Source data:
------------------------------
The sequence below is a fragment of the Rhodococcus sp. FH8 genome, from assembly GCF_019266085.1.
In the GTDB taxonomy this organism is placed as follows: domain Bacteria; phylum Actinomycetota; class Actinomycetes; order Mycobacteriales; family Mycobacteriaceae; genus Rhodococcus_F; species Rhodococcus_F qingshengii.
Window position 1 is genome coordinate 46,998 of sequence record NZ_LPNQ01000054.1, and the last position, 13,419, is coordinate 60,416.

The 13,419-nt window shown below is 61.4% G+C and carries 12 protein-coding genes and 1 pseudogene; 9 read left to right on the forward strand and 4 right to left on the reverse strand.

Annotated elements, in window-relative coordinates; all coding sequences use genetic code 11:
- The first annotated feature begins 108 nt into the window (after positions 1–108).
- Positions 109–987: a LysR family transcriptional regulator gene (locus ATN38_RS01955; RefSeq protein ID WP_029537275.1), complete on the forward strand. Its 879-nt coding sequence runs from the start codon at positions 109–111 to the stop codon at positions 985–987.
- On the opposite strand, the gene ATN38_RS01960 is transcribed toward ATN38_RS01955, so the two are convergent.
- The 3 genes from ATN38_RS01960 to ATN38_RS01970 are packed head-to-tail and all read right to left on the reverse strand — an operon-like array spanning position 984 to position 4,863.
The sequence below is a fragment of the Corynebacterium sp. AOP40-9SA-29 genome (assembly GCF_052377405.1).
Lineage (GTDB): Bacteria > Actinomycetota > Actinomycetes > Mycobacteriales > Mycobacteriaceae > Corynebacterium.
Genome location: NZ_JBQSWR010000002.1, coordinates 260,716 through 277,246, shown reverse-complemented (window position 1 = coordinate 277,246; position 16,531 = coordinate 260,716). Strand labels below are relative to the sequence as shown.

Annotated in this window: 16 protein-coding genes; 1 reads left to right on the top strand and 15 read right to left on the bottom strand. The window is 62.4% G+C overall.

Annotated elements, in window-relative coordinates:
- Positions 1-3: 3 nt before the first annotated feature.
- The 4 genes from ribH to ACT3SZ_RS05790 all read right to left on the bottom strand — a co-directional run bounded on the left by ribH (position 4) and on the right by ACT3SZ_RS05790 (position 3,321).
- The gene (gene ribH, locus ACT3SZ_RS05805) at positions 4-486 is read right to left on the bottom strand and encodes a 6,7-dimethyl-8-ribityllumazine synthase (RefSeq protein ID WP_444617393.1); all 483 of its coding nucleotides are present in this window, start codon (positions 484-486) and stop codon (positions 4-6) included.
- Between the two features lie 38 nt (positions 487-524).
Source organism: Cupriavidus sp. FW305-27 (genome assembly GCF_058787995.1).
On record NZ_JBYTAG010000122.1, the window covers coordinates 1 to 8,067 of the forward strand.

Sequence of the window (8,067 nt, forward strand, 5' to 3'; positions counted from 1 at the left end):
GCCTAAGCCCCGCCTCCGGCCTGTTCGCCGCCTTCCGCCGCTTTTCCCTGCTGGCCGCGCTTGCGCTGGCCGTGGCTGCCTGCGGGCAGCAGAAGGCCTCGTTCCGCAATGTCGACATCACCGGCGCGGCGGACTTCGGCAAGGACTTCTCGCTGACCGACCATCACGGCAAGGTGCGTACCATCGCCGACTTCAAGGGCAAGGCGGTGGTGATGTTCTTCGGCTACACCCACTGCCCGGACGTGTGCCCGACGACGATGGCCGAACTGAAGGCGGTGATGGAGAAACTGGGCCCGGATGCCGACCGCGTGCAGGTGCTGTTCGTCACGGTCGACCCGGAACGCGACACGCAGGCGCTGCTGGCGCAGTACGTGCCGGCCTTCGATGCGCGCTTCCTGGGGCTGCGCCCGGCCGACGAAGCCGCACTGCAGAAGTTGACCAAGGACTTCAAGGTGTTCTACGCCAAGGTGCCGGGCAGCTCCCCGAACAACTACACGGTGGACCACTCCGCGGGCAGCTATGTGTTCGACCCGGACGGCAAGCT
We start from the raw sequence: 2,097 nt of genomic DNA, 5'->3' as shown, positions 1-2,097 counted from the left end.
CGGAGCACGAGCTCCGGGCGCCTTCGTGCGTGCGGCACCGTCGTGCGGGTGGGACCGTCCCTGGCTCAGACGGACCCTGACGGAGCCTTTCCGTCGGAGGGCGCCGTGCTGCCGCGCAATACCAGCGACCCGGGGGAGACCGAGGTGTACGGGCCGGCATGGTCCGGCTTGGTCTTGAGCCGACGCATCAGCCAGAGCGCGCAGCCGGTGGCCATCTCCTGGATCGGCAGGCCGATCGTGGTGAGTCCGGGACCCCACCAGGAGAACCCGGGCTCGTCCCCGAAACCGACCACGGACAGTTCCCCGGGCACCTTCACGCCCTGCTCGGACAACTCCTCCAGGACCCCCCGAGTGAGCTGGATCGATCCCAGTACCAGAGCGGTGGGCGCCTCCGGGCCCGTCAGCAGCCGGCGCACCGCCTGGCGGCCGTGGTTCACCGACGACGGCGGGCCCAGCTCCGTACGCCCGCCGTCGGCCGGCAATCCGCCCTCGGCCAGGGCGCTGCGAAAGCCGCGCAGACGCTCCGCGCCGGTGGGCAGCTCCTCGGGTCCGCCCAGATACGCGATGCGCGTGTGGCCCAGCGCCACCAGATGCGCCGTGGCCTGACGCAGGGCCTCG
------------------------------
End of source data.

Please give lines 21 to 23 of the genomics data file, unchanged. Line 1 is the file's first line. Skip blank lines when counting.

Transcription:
Sequence of the window (8,067 nt, forward strand, 5' to 3'; positions counted from 1 at the left end):
GCCTAAGCCCCGCCTCCGGCCTGTTCGCCGCCTTCCGCCGCTTTTCCCTGCTGGCCGCGCTTGCGCTGGCCGTGGCTGCCTGCGGGCAGCAGAAGGCCTCGTTCCGCAATGTCGACATCACCGGCGCGGCGGACTTCGGCAAGGACTTCTCGCTGACCGACCATCACGGCAAGGTGCGTACCATCGCCGACTTCAAGGGCAAGGCGGTGGTGATGTTCTTCGGCTACACCCACTGCCCGGACGTGTGCCCGACGACGATGGCCGAACTGAAGGCGGTGATGGAGAAACTGGGCCCGGATGCCGACCGCGTGCAGGTGCTGTTCGTCACGGTCGACCCGGAACGCGACACGCAGGCGCTGCTGGCGCAGTACGTGCCGGCCTTCGATGCGCGCTTCCTGGGGCTGCGCCCGGCCGACGAAGCCGCACTGCAGAAGTTGACCAAGGACTTCAAGGTGTTCTACGCCAAGGTGCCGGGCAGCTCCCCGAACAACTACACGGTGGACCACTCCGCGGGCAGCTATGTGTTCGACCCGGACGGCAAGCT
We start from the raw sequence: 2,097 nt of genomic DNA, 5'->3' as shown, positions 1-2,097 counted from the left end.